Types of diabetes

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Diabetes is in fact an umbrella term for several different diseases which are all characterised by increased blood sugar levels as a result of a decrease in the production of insulin, impaired effect of the produced insulin, or both. Previously, it was common to divide diabetes into type 1, which mainly affects children, and type 2, which is most common among adults. However, the researchers behind the ANDIS and ANDiU registries, which ESTRID collects its participants from, propose a more nuanced picture of diabetes with five different categories of diabetes affecting adults and young adults [1]. One of these categories include a type of diabetes called LADA (latent autoimmune diabetes in adults).

Diabetes is a common disease: around 7 percent of the adult Swedish population is affected [2]. It is also one of the fastest growing diseases in the world. According to the World Health Organization (WHO), the global prevalence has doubled since the 1980's and the number of affected individuals has increased four-fold [3]. One reason for this increase is that a sedentary lifestyle and overweight have become more common worldwide. In the long term, diabetes can lead to complications affecting the eyes, kidneys, heart and blood vessels. With the division into several different subcategories, the aim is to offer patients a more individualized treatment. Read more about the different types of diabetes on the ANDIS website (in Swedish).

Ett cirkeldiagram som visar förekomsten av olika diabetestyper i ANDIS-registret.


LADA (latent autoimmune diabetes in adults) is a type of diabetes characterized by both type 1- and type 2-like features. According to the ANDIS registry at Lund University, LADA makes up for around 5 percent of all diabetes in adults, which makes it more common than type 1 diabetes among this group [4]. It is similar to type 1 diabetes in so far that is an autoimmune type of diabetes. The disease is progressing more slowly than in type 1 patients and unlike these patients, LADA patients ususally manage without insulin treatment for some time [5]. LADA also displays type 2-like features since disease onset is in adults and it is characterised by reduced insulin sensitivity [6].

Type 2

Type 2 diabetes is a hereditary disease but the risk of developing type 2 is also affected by lifestyle factors [7]. This type of diabetes is primarily characterised by reduced insulin sensitivity, so called insulin resistance, which can emerge as a consequence of a sedentary lifestyle, overweight or smoking. Individuals with a family history of diabetes in combination with one or several risk factors are at particular risk of developing the disease. Type 2 patients make up 85% of all diabetes cases [1].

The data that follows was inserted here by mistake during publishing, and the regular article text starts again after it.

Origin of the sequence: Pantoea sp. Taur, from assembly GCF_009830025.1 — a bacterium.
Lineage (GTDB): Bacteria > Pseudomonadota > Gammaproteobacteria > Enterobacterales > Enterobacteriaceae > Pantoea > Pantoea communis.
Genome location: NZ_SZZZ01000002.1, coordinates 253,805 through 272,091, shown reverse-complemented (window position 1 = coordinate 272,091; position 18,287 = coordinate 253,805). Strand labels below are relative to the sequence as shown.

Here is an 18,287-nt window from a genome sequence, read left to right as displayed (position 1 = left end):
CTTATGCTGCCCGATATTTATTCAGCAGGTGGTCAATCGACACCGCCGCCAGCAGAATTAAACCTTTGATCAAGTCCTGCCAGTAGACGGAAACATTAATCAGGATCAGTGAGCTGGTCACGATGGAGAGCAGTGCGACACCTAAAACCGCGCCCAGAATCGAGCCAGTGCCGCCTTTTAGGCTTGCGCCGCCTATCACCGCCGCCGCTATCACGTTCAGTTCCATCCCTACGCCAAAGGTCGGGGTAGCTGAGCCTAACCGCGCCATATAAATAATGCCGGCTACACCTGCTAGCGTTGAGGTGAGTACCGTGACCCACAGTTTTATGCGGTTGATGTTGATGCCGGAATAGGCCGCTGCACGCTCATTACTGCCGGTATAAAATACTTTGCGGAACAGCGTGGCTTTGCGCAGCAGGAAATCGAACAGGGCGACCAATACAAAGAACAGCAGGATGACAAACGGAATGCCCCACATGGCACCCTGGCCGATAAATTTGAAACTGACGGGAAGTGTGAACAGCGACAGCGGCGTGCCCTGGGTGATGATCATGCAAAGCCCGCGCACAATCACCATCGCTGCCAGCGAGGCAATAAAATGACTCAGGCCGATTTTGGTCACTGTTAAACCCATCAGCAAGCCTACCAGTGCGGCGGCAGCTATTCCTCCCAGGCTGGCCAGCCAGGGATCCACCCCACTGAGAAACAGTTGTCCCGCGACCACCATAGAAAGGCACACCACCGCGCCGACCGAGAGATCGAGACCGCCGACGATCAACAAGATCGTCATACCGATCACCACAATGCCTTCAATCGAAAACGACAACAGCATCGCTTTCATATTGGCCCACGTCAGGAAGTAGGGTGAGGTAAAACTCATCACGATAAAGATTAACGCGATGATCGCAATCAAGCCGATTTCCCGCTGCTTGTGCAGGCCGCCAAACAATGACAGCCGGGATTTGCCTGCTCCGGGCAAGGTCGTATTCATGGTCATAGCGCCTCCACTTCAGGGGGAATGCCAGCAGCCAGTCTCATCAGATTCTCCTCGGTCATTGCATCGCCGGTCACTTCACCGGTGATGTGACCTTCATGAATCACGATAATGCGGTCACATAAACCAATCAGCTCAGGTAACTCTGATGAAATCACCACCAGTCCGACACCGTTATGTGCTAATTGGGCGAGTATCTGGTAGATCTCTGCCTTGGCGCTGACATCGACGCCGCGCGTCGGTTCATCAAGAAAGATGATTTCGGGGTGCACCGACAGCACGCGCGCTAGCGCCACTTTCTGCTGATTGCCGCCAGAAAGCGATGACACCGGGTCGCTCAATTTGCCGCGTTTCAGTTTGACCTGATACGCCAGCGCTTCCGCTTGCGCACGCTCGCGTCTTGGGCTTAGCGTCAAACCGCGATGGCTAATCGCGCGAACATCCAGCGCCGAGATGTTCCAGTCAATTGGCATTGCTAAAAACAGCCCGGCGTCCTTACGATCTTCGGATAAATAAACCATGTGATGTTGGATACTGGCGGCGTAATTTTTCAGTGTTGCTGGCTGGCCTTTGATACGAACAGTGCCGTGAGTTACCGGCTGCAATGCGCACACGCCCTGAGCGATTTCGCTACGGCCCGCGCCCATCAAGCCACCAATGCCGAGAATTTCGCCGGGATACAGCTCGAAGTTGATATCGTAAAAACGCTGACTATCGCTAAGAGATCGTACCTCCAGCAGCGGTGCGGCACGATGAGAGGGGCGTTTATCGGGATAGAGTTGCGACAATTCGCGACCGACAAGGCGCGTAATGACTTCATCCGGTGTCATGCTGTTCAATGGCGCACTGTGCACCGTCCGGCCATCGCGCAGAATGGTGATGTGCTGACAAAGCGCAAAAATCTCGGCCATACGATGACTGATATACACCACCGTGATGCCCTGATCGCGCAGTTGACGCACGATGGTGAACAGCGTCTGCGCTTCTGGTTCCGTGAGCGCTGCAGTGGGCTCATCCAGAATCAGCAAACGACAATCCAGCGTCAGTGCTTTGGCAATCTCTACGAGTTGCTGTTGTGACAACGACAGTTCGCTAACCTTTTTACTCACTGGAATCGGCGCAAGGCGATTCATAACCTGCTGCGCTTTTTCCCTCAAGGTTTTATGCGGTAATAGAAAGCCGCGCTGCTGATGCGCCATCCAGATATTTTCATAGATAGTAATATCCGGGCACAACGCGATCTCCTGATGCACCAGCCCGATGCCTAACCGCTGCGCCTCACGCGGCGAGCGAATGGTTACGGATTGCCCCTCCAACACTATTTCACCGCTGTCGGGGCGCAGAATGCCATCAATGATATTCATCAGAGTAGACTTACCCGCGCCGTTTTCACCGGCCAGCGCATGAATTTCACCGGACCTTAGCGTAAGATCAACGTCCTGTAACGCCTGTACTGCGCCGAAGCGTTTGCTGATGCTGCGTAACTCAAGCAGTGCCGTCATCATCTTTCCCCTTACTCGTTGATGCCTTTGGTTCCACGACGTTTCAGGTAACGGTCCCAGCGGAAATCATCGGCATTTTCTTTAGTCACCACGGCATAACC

Type 1

Type 1 diabetes is just like LADA an autoimmune type of diabetes where the immune system attacks the insulin producing cells in the pancreas. The result is that the insulin production ceases and this is why individuals with type 1 diabetes are dependent on insulin treatment. The disease is hereditary but the environment is also believed to be of importance for the development. There are few known risk factors but viral infections early in life are believed to increase the risk.

Facts about LADA and type 2 diabetes

  • Type 2 diabetes onset is primarily in adults but it can also be present in young adults and children.
  • Disease onset for LADA is in adults only. A criterium for both LADA and type 2 patients in ESTRID is that the individual has turned 35 years at diagnosis.
  • Type 2 diabetes is characterised by insulin resistance, which causes a decrease in the cells' capability to react to the insulin being produced.
  • LADA carries features of both type 1 and type 2 diabetes. It is similar to type 1 in so far that it is autoimmune, causing the immune system to attack the insulin producing cells, which results in insulin deficiency. LADA is also, like typ 2 diabetes, characterised by insulin resistance.
  • The antibodies attacking the insulin producing cells are called GADA and are prevalent both in individuals with LADA and type 1 diabetes but not in individuals with type 2 diabetes. LADA patients can have a higher or lower level of these antibodies. A higher level makes the diabetes more type 1-like, while a lower level makes it more type 2-like.


  1. Ahlqvist E, et al. Novel subgroups of adult-onset diabetes and their association with outcomes: a data-driven cluster analysis of six variables. The Lancet Diabetes & Endocrinology. 2018.
  2. Andersson T, Ahlbom A, Carlsson S. Diabetes prevalence in Sweden at present and projections for year 2050. PLoS One. 2015;10(11). 
  3. Global Report on Diabetes. World Health Organization. 2016.
  4. Lunds universitet. ANDIS- Alla Nya Diabetiker i Skåne.
  5. Björklund A, Grill V, Carlsson S, Groop L. Diabetes mitt emellan typ 1 och 2 - LADA - näst största diabetesgruppen där bästa behandling är osäker. Lakartidningen. 2008;105:1568-70.
  6. Tuomi T, Santoro N, Caprio S, Cai M, Weng J, Groop L. The many faces of diabetes: a disease with increasing heterogeneity. The Lancet. 2014;383(9922):1084-1094.
  7. Kolb H, Martin S. Environmental/lifestyle factors in the pathogenesis and prevention of type 2 diabetes. BMC Med. 2017;15(1):131.